More reasons to look at pre-list home inspections:
Pointing a finger at the house or the home inspector is a typical reaction to a buyer walking away after the inspection, but let’s look at the bigger picture. Deals can go south for a lot of reasons, including financing, conditional sales, buyer remorse – you name it.
Beyond the condition of the house and the results of the inspection, something else often happens. When the home inspection report describes something, anything the buyer wasn’t expecting, this can become a sticking point – and cancelling the deal has more to do with a buyer's expectations than the actual contents of the report. The simple solution is buyers having more realistic expectations before they present their offer to purchase.
Three reasons today’s buyers cancel after a home inspection.
1. Buyers are unprepared
There are precious few ways for buyers, especially young or first-time buyers to learn how houses work, or how to qualify or quantify risk. These things are learned through experience, at the school of hard knocks – and a great number of today’s buyers didn’t grow up working on their homes with their parents.
2. Great expectations
Many of today’s buyers expect a level of comfort and performance that homeowners couldn’t even imagine fifty or sixty years ago. People are buying much larger and more expensive homes with less knowledge of how houses perform. With fewer signs on front lawns, buyers have less time to pick and choose. Multiple offers spur sudden decisions, which can quickly develop into buyer remorse.
3. Better home inspection reports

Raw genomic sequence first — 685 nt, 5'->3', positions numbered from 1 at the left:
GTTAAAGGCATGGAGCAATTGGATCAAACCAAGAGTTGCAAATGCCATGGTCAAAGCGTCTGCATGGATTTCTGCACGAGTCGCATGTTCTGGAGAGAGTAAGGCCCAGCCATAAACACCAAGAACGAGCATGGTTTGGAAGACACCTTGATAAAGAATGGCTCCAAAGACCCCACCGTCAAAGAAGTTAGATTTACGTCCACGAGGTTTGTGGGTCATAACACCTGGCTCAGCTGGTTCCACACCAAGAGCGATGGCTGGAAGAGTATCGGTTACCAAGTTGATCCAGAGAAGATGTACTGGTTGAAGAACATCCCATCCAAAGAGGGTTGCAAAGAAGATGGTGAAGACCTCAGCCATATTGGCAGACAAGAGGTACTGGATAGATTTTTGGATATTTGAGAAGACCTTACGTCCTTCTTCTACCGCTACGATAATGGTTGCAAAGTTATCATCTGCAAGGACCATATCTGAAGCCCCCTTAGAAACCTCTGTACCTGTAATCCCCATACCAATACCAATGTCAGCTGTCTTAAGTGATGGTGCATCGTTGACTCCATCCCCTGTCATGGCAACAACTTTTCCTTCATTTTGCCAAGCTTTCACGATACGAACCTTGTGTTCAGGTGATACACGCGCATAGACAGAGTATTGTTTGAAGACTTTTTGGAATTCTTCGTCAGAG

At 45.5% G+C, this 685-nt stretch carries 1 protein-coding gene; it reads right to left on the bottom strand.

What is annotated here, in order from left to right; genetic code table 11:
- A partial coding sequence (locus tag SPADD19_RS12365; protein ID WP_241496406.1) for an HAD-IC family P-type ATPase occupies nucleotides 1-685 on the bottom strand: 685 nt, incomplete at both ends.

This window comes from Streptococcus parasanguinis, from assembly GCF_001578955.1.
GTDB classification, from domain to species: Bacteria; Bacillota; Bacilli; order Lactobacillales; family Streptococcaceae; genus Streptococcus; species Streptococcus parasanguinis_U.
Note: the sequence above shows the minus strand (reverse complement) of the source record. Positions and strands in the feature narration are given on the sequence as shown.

Home inspections, like real estate have changed dramatically over the past 25 to 30 years. Better trained inspectors and hugely improved reporting systems give prospective purchasers more information about a home than they may be prepared to absorb.
The Bottom Line:
The main reason deals fall apart after a home inspection, is that the contents of the report may differ substantially from what the buyer was expecting.
A pre-listing home inspection - one that is obtained by the seller or their agent before a house is listed for sale, can positively influence a home buyer’s decision. It signals openness about the condition of the home and reduces the likelihood of unpleasant surprises - things that could potentially affect the transaction.
These inspections also give the discriminating buyer upfront information on the condition of the home, and in some cases, a preemptive seller's inspection means that repairs and minor improvements will more likely be completed. The report also signifies to buyers that the sellers made all efforts to sell the house, and cared about selling to somebody who was going to be satisfied with the condition of the home and the repairs completed.
"Realtors who recommend pre-list inspections give their client's homes a marketing advantage."
Gil Strachan is a professional home inspector, representing Electrospec Home Inspection Services in east-central Ontario since 1994.